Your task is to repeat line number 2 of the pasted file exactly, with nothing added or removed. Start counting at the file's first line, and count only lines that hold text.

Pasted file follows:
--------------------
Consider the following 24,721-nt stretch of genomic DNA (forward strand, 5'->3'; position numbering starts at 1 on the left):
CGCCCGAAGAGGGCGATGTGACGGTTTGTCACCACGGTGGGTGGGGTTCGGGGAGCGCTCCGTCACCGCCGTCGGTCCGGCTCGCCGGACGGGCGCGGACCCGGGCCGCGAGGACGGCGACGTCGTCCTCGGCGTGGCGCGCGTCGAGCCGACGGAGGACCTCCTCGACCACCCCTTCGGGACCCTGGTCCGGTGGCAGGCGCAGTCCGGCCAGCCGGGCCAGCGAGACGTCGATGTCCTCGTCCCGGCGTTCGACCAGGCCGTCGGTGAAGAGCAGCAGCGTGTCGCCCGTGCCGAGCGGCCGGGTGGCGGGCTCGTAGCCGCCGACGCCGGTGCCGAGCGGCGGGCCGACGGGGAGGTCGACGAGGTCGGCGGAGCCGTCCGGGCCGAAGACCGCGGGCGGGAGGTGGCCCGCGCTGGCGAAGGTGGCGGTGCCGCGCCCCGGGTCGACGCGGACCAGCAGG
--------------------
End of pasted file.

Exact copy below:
CGCCCGAAGAGGGCGATGTGACGGTTTGTCACCACGGTGGGTGGGGTTCGGGGAGCGCTCCGTCACCGCCGTCGGTCCGGCTCGCCGGACGGGCGCGGACCCGGGCCGCGAGGACGGCGACGTCGTCCTCGGCGTGGCGCGCGTCGAGCCGACGGAGGACCTCCTCGACCACCCCTTCGGGACCCTGGTCCGGTGGCAGGCGCAGTCCGGCCAGCCGGGCCAGCGAGACGTCGATGTCCTCGTCCCGGCGTTCGACCAGGCCGTCGGTGAAGAGCAGCAGCGTGTCGCCCGTGCCGAGCGGCCGGGTGGCGGGCTCGTAGCCGCCGACGCCGGTGCCGAGCGGCGGGCCGACGGGGAGGTCGACGAGGTCGGCGGAGCCGTCCGGGCCGAAGACCGCGGGCGGGAGGTGGCCCGCGCTGGCGAAGGTGGCGGTGCCGCGCCCCGGGTCGACGCGGACCAGCAGG